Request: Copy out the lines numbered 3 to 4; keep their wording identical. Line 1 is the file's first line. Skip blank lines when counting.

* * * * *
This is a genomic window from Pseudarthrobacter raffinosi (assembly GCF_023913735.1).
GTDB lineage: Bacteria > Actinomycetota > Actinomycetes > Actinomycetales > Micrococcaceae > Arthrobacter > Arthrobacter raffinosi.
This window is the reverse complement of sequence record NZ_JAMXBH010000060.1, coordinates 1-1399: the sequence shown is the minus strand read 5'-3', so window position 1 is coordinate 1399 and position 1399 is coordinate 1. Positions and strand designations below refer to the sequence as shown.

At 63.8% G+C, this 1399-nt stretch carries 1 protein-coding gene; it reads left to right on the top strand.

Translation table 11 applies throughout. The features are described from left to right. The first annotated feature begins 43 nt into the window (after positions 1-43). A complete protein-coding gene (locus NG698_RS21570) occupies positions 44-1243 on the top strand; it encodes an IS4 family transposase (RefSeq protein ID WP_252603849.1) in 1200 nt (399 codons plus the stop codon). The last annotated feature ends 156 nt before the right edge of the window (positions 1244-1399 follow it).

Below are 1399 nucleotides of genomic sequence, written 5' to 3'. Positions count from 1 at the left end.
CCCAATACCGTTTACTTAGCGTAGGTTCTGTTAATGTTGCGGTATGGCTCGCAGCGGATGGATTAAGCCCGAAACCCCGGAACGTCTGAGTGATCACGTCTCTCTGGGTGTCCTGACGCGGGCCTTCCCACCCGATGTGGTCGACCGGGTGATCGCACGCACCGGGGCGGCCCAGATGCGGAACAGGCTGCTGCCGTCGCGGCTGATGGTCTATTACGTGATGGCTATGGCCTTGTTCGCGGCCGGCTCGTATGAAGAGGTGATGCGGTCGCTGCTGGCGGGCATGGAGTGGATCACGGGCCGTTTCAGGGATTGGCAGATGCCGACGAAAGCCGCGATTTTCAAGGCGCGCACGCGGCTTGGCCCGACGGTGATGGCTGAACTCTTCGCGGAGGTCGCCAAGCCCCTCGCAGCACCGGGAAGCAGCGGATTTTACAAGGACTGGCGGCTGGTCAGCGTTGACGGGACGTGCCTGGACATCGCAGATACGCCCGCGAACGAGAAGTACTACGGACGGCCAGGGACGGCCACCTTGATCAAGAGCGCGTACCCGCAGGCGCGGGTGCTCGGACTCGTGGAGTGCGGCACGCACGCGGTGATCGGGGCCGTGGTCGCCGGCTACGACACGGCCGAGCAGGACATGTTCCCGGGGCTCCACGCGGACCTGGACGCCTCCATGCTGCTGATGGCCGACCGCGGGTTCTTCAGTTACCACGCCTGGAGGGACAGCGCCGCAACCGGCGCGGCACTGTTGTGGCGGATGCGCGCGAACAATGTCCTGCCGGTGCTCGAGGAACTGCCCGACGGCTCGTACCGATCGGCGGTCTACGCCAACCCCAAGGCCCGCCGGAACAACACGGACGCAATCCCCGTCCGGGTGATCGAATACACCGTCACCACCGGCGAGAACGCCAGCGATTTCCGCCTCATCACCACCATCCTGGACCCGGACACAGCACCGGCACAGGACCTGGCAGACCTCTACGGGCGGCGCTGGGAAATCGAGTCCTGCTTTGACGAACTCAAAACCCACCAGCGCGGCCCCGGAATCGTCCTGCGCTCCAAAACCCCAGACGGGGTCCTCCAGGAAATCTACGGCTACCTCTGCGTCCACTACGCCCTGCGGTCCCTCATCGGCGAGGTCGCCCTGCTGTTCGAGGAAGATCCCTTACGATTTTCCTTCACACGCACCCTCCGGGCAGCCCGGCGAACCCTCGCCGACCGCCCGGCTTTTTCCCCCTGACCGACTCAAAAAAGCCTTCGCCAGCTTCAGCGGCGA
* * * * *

This window is the reverse complement of sequence record NZ_JAMXBH010000060.1, coordinates 1-1399: the sequence shown is the minus strand read 5'-3', so window position 1 is coordinate 1399 and position 1399 is coordinate 1. Positions and strand designations below refer to the sequence as shown.

At 63.8% G+C, this 1399-nt stretch carries 1 protein-coding gene; it reads left to right on the top strand.